Legal Notice 411 of 2018 which came into force at the end of last year has brought about the implementation of the provisions of the EU Directive 2016/1164 of the 12th July 2016, laying down rules against tax avoidance practices that directly affect the functioning of the internal market (ATAD).

The key provisions introduced into Malta Tax Law are the following:

  1. Interest Limitation Rule which shall come into effect as from the 1st January 2019 introduces a threshold on the amount of borrowing costs that exceed interest income which may be claimed in a tax period as a deduction. The maximum amount of tax that may be deducted by a taxpayer in respect to excess borrowing costs that amounts to more than €3,000,000, is 30% of EBIDTA. The interest limitation rules do not apply to standalone entities and to neither to financial undertakings.
  2. Exit Tax Rule which shall be effective as from the 1st January 2020 imposes an exit tax when a taxpayer ceases to be tax resident in Malta and moves to another State or on a transfer of assets from Malta to another State or the transfer of a business carried on by a permanent establishment.
  3. General Anti Abuse Rule (GAAR) which shall be effective as from the 1st January 2019 re-emphasises the anti-abuse measure already found in Malta Income Tax Act to combat any arrangement or a series of arrangements which have been put into place for the main purpose of obtaining a tax advantage that defeats the object or purpose of the applicable tax law and are not genuine.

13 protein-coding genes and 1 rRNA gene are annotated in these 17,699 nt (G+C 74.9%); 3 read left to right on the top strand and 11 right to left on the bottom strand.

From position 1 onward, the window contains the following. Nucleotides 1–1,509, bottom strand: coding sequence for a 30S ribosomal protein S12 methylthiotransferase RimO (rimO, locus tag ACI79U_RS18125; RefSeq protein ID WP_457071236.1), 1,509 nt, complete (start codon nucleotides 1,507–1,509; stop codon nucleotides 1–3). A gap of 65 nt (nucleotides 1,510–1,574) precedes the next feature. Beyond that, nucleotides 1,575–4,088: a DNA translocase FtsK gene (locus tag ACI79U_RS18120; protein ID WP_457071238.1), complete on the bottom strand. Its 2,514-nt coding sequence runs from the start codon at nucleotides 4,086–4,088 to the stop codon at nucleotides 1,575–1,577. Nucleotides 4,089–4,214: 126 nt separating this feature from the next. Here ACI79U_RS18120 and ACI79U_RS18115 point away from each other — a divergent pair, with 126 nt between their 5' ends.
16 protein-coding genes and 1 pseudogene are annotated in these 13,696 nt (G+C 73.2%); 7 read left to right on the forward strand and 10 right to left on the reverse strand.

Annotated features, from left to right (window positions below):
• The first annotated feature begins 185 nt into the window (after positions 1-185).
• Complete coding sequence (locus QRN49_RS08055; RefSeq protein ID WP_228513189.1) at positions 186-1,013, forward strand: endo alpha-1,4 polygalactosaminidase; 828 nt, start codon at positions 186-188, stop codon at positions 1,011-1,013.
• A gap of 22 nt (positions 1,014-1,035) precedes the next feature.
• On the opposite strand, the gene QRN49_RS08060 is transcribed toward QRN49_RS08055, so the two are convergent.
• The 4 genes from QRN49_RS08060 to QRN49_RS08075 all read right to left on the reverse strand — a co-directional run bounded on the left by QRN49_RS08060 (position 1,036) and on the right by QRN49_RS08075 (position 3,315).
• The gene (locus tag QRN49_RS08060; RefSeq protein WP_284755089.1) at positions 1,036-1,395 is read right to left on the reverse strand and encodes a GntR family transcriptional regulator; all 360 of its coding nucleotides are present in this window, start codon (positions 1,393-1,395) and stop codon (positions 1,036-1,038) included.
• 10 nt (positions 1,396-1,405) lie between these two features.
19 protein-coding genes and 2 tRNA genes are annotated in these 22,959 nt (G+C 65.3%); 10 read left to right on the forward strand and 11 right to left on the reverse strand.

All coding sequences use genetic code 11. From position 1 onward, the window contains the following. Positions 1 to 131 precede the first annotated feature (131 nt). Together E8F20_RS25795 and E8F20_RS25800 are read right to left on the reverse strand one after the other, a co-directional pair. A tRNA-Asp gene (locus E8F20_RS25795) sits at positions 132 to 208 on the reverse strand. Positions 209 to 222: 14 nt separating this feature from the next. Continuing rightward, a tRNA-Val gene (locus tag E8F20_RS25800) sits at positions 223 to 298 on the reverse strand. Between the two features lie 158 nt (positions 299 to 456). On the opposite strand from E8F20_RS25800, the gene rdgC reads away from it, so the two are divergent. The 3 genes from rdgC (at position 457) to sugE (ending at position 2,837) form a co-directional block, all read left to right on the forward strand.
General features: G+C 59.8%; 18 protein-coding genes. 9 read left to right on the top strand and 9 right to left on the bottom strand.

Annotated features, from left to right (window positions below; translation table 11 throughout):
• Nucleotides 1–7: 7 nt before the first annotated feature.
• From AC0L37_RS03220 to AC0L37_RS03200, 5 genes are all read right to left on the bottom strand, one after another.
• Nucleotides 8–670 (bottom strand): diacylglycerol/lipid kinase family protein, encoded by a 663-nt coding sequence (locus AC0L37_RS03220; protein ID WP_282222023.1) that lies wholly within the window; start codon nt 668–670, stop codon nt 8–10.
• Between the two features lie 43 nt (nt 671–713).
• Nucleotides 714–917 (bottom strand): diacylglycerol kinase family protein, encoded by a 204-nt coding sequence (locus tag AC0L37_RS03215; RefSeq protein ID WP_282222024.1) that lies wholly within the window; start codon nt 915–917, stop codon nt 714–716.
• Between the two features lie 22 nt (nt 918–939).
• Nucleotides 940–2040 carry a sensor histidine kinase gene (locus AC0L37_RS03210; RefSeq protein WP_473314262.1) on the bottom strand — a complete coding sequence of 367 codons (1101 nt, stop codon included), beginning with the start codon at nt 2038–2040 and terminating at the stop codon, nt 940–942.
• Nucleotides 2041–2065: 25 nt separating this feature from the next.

4. Controlled Foreign Company (CFC) Rules which shall be effective as from the 1st January 2019. Where an entity or a permanent established qualifies as a CFC then its non-distributed income arising from non-genuine arrangements which have been put in place for the essential purpose of obtaining a tax advantage shall be included in its tax base. An entity shall be considered as a CFC when:
  • the taxpayer alone or together with its associated enterprises holds a direct or indirect participation of more than 50% of the voting rights, or owns directly or indirectly more than 50% of capital or is entitled to receive more than 50% of the profits of such entity, and
  • the actual corporate tax paid on its profits by the entity is lower than the difference between the tax that would have been charged on the entity under the Income Tax Acts and the actual foreign corporate tax paid. Also applicable to a foreign permanent establishment belonging to a Maltese taxpayer.